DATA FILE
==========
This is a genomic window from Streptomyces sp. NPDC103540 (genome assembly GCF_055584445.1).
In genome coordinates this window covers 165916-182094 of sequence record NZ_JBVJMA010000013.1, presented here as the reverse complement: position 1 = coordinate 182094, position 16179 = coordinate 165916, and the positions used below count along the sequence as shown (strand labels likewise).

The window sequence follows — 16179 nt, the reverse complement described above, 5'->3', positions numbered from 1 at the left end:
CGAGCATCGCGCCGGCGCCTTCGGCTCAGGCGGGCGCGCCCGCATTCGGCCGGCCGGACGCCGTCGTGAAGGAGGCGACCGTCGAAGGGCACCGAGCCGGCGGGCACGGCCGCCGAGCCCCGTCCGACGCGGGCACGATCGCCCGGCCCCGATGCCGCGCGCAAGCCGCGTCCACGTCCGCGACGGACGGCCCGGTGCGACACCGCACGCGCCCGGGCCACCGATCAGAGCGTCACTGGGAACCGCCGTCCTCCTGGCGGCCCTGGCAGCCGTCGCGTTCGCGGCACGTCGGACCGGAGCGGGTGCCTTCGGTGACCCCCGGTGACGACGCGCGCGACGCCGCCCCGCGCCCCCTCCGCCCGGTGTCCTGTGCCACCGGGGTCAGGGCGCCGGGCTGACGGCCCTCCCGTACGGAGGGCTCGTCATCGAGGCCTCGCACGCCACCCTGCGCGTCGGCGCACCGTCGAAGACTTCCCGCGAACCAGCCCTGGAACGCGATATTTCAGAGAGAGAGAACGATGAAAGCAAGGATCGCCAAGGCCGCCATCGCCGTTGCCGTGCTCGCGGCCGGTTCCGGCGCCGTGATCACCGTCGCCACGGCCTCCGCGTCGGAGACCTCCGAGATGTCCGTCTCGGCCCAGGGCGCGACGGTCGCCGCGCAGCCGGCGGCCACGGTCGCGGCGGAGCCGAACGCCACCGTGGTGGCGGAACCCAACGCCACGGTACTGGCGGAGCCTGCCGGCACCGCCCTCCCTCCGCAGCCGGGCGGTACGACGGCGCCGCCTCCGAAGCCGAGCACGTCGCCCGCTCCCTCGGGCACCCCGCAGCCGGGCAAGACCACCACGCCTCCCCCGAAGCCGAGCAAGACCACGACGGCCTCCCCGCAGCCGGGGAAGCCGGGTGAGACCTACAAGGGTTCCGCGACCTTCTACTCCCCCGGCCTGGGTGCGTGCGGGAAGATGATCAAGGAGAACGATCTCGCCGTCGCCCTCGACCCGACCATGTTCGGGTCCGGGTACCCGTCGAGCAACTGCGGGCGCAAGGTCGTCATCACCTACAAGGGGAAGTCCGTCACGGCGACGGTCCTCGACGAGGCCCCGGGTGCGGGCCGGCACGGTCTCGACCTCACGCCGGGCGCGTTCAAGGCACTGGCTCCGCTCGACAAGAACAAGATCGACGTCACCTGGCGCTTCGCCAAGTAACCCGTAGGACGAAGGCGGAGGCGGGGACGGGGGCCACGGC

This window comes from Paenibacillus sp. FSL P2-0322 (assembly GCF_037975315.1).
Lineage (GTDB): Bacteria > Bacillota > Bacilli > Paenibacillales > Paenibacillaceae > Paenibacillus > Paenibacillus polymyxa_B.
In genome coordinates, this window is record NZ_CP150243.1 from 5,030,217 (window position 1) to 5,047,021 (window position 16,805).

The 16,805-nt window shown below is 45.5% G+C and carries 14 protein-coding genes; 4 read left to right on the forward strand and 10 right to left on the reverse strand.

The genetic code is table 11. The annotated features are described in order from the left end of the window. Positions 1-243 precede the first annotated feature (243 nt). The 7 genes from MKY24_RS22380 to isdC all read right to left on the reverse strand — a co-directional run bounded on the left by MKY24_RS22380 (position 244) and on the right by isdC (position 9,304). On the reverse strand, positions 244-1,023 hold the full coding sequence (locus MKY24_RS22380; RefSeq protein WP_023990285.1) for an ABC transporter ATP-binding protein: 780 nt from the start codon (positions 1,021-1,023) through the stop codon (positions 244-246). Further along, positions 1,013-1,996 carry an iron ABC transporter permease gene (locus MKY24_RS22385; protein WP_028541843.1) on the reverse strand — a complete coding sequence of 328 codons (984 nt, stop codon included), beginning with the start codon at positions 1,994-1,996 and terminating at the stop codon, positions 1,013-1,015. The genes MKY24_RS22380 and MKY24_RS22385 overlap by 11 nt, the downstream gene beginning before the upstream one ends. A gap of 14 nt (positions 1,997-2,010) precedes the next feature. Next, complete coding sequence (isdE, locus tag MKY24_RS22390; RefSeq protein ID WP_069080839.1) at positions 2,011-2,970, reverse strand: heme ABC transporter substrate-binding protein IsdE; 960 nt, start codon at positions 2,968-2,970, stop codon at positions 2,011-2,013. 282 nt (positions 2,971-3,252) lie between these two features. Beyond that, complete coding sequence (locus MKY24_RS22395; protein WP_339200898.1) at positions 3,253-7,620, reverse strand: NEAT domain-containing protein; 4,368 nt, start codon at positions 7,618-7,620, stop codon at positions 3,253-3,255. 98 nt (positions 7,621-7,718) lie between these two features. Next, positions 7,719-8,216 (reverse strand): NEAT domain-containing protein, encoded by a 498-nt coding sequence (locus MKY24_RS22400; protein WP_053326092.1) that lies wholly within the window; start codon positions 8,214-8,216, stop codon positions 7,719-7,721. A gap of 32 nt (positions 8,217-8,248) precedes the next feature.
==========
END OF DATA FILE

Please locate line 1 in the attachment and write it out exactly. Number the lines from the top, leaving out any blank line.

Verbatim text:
This is a genomic window from Streptomyces sp. NPDC103540 (genome assembly GCF_055584445.1).